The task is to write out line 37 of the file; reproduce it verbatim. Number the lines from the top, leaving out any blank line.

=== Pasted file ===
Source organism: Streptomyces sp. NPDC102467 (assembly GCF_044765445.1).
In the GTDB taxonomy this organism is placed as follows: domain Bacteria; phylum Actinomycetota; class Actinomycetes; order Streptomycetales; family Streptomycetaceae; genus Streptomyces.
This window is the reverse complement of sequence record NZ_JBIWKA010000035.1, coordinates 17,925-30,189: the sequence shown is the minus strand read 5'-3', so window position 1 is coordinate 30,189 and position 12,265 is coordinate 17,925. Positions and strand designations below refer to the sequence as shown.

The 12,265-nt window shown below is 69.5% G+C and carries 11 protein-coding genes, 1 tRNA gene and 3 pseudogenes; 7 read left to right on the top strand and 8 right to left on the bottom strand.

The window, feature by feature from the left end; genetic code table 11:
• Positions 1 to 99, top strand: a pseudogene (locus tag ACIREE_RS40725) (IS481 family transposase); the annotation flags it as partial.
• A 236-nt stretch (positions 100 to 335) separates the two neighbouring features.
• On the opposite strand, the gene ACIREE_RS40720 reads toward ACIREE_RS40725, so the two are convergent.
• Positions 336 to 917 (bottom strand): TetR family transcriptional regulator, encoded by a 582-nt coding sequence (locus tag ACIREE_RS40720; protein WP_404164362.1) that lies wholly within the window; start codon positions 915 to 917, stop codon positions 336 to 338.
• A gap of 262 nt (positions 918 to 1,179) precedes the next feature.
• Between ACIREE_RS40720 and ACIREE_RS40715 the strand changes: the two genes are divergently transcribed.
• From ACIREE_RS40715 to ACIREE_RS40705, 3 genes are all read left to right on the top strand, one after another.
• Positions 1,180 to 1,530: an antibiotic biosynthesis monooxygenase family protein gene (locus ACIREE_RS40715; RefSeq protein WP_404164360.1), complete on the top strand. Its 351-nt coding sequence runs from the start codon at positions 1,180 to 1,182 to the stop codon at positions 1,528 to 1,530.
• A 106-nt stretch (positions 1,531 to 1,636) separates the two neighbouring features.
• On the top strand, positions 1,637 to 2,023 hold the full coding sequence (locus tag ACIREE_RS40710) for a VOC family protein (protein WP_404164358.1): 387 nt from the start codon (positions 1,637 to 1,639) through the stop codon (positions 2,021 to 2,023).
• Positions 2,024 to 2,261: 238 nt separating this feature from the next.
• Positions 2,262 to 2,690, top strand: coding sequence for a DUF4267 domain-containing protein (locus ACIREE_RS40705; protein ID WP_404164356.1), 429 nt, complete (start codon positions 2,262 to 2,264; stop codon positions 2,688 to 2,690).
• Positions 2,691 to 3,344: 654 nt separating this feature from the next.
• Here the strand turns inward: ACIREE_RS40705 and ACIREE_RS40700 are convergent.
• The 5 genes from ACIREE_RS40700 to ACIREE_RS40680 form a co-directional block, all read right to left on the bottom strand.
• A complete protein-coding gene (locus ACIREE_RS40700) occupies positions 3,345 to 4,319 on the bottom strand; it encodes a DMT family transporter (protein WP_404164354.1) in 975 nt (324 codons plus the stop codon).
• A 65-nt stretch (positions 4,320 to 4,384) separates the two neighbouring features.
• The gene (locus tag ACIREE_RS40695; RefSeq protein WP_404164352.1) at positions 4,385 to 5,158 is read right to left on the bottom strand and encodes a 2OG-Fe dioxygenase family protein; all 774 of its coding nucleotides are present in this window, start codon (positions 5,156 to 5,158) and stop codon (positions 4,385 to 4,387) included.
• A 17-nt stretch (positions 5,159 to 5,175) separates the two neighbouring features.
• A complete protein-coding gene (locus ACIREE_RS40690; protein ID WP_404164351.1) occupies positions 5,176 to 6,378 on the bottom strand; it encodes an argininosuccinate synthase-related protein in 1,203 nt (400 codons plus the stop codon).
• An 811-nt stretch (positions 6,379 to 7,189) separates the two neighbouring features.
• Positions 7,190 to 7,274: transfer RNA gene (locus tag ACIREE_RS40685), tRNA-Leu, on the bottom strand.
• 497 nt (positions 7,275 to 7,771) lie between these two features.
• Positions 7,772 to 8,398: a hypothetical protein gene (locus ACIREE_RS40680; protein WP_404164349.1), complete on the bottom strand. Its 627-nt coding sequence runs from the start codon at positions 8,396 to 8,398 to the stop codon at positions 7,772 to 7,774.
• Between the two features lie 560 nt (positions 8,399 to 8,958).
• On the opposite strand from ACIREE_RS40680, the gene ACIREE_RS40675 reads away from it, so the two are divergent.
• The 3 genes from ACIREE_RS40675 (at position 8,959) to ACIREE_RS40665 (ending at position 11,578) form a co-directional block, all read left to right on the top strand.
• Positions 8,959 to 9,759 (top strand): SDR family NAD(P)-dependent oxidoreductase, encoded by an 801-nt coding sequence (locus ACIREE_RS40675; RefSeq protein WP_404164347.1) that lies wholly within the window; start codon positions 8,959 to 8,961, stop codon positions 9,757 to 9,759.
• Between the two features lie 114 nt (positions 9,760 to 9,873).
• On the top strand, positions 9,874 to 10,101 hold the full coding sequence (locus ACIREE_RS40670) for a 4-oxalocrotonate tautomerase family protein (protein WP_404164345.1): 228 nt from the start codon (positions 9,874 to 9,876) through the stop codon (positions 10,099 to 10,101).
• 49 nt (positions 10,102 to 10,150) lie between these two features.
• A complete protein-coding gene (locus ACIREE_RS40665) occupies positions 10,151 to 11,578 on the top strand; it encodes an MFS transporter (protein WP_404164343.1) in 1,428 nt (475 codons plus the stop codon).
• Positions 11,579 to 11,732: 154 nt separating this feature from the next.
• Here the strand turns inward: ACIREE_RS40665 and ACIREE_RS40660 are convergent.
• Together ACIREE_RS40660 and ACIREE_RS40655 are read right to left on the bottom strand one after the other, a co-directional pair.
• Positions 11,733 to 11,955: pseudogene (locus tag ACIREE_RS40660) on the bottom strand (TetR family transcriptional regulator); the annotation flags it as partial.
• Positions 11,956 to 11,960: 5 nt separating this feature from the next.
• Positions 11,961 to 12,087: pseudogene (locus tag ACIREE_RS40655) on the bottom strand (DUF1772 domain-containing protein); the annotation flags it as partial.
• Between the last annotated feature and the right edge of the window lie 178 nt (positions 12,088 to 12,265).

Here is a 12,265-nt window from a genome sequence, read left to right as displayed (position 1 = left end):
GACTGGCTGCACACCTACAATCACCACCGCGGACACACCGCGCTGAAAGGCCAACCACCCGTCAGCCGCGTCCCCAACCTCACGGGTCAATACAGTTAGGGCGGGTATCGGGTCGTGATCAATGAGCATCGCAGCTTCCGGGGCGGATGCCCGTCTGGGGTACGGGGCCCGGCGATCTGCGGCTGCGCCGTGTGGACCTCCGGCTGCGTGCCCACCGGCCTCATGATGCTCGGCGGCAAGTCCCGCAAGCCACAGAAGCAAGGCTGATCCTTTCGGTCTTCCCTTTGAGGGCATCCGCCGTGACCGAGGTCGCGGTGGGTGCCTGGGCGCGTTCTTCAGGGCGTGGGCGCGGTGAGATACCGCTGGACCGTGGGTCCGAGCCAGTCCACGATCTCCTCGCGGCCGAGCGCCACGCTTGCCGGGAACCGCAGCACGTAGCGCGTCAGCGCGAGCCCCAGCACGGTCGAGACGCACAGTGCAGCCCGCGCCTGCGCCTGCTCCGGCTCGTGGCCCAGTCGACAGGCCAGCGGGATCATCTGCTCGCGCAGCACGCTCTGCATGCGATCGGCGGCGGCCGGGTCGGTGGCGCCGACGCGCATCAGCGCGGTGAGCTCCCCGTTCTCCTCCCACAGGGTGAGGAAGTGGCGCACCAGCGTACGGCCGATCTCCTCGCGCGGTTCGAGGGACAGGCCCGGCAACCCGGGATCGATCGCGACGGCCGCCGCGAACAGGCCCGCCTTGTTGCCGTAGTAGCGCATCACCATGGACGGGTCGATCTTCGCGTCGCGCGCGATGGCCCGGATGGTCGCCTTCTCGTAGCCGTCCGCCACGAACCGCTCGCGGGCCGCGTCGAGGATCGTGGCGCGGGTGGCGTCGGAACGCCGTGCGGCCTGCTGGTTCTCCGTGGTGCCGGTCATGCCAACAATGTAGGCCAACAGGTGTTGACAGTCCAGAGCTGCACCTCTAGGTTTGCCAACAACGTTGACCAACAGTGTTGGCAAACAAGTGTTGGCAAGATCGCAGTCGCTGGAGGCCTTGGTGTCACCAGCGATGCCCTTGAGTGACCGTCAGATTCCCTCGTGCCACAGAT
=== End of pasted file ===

• A complete protein-coding gene (locus ACIREE_RS40665) occupies positions 10,151 to 11,578 on the top strand; it encodes an MFS transporter (protein WP_404164343.1) in 1,428 nt (475 codons plus the stop codon).